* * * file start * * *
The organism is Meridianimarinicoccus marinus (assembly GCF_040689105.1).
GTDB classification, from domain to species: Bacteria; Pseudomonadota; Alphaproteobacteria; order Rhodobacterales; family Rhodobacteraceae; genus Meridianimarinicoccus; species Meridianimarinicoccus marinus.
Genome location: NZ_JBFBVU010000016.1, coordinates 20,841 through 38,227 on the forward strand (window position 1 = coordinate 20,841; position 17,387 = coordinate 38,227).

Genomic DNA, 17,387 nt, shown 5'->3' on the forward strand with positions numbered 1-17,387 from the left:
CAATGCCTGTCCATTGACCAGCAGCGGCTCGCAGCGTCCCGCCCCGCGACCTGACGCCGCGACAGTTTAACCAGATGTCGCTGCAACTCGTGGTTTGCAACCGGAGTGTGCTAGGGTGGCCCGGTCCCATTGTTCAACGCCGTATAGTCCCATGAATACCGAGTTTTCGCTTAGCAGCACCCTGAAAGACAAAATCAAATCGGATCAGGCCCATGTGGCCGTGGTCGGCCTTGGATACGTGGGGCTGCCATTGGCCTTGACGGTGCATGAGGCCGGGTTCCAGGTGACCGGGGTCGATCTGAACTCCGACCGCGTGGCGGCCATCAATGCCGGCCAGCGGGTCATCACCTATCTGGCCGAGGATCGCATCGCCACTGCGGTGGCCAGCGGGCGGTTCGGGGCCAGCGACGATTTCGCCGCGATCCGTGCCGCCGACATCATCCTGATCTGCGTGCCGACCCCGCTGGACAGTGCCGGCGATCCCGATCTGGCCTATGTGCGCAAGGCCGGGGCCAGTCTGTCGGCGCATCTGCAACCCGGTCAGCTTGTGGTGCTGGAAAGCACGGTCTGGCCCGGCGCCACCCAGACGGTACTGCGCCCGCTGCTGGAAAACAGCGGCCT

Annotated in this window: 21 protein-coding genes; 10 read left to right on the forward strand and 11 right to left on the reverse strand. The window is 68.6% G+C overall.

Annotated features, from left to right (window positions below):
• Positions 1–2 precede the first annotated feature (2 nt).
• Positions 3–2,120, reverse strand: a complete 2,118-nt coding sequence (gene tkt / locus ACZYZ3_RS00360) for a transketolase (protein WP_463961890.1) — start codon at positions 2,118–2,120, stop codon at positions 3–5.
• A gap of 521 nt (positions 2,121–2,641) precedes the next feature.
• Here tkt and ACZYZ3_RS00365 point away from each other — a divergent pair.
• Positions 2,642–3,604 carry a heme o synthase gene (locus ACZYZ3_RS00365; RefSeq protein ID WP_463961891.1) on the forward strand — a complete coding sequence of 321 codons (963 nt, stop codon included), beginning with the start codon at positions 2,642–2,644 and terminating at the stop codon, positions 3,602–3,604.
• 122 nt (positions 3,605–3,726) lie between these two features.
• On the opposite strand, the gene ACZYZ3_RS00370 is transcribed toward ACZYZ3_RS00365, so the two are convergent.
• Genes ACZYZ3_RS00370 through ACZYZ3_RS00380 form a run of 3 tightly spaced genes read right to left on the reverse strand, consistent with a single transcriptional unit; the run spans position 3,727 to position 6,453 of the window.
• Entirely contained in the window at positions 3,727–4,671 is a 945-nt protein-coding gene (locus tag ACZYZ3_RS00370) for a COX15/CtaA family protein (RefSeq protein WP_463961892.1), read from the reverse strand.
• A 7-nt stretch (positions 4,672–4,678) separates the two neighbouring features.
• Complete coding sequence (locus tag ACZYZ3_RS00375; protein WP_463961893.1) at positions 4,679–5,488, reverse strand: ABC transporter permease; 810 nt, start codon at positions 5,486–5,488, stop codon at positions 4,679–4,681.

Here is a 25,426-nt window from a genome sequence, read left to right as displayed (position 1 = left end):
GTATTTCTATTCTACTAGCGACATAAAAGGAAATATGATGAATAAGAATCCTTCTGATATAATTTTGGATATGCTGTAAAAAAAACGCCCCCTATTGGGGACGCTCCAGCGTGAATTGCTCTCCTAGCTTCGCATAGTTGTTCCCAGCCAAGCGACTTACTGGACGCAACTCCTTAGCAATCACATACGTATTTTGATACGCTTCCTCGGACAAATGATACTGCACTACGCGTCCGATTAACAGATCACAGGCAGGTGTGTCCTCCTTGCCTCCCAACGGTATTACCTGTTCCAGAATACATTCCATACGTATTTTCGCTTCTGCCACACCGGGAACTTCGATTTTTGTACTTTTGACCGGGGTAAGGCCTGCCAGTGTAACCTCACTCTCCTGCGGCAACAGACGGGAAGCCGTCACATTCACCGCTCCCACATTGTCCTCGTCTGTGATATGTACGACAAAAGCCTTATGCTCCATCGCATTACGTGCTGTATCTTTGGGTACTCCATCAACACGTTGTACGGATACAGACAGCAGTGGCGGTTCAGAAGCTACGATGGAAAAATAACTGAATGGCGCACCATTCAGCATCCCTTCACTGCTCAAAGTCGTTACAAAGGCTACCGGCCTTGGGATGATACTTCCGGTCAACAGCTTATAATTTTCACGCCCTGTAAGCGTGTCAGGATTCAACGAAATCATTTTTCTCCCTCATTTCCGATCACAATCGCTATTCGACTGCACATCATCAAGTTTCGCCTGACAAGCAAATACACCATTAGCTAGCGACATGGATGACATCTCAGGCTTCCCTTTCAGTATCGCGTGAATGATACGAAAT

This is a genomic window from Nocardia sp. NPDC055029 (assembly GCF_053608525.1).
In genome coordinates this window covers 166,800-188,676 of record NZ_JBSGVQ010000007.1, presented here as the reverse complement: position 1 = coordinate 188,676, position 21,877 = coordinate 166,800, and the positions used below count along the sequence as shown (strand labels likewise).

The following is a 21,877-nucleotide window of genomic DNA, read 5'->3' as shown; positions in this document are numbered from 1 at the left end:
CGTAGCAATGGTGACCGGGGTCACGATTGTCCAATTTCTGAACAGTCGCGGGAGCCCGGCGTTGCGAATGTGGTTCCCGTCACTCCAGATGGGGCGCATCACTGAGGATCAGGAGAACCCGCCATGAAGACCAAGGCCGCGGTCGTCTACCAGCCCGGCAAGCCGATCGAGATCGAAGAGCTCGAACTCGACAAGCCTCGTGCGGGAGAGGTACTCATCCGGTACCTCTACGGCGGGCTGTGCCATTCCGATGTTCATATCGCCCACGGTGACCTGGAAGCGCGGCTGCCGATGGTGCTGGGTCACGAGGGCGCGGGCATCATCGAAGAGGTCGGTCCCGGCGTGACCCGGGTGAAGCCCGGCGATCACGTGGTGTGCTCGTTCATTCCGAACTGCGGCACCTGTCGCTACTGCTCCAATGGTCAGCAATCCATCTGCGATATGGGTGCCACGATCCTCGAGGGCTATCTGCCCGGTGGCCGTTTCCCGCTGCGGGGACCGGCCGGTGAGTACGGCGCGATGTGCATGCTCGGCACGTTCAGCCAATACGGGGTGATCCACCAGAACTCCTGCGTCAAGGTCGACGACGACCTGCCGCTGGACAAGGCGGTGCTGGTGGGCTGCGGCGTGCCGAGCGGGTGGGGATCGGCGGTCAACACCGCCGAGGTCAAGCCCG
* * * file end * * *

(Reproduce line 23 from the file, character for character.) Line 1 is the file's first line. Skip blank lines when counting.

The following is a 21,877-nucleotide window of genomic DNA, read 5'->3' as shown; positions in this document are numbered from 1 at the left end: